Dorothy R. Mohler, Wwii Plane Spotter

April 22, 2009|By JACQUES KELLY

Dorothy R. Mohler, a Catonsville matriarch who left 73 descendants and was a World War II plane spotter, died of kidney failure Sunday at her home. She was 104.

Dorothy Rigg was born in Reading, Pa., and was educated on the campus of the old St. Joseph's College in Emmitsburg from the time she was 9. As a 13 year-old, she met her future husband, Donald I. Mohler, a builder, who was then 23, while on a Thanksgiving visit to Catonsville with a school chum.

"What a crush I had on this older man," she said in a history. "The year I turned 16 he finally noticed me, and we had our first date." They went to the old Miller Brothers Restaurant on Fayette Street in downtown Baltimore. They married in Ephrata, Pa., on Nov. 10, 1923.

During their engagement, her husband, co-owner of Mohler Brothers Realtors, built his bride-to-be a Forest Drive home. The Mohlers outgrew it and in 1936 he constructed another residence on Montrose Avenue. She lived there until her death.

"She truly enjoyed life," said her pastor, the Rev. Christopher J. Whatley, pastor of St. Mark Roman Catholic Church in Catonsville. "She could entertain through a conversation and passed on to her children what it means to be a loving person."

For more than 70 years, she presided at Christmas Eve and Christmas Day celebrations, surrounded by friends and family. She also used the home and its porch for Catonsville Fourth of July parade festivities.

Family members said Mrs. Mohler recalled her role in World War II. Nine days after the bombing of Pearl Harbor, she and 18 other Catonsville women joined a local corps of airplane spotters. They climbed a tower on the Rowe estate off Johnnycake Road to watch for enemy planes. She also was a Red Cross volunteer, joining other Catonsville residents to fold linens and bandages for wounded troops.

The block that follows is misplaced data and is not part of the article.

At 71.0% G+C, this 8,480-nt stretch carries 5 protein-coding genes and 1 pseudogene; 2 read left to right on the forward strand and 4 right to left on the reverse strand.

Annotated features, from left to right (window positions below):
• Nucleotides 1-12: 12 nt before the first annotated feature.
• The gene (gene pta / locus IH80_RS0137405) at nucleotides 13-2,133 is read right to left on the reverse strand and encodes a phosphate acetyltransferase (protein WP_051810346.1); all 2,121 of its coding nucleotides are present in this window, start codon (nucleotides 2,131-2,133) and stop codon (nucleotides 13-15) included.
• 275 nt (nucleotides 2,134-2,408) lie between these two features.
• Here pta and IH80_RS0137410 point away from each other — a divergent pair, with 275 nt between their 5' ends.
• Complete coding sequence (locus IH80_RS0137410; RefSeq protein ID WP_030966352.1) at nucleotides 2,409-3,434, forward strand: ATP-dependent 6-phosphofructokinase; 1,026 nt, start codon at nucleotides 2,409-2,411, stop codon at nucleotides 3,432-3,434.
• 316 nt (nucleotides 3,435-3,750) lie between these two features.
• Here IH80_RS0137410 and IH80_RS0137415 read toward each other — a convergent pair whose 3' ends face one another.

Because her husband had business dealings with the old Baltimore Transit Co., she and some 52 family members filled a No. 8 streetcar on its final Saturday of operation, Nov. 2, 1963. They rode from Catonsville Junction to Towson and recorded the event on home movies.

Mrs. Mohler was a member of the Volunteer Board at Bon Secours Hospital in Baltimore. She also helped establish Loyola College's John R. Mohler Trophy to recognize an outstanding athlete. The trophy is named for her son, who died in 1956.

A Mass of Christian burial will be offered at 10 a.m. tomorrow at St. Mark's chapel, 27 Melvin Ave.

Survivors include two sons, Walter Rigg Mohler of Timonium and James W. Mohler of Catonsville; a daughter, Sally Mohler Norton of Catonsville, 18 grandchildren; 39 great-grandchildren; and 13 great-great-grandchildren. Her husband of 63 years died in 1987. Another son, Dr. Donald I. "Dutch" Mohler Jr., died in 1984.

Jacques Kelly

Baltimore Sun Articles
Please note the green-lined linked article text has been applied commercially without any involvement from our newsroom editors, reporters or any other editorial staff.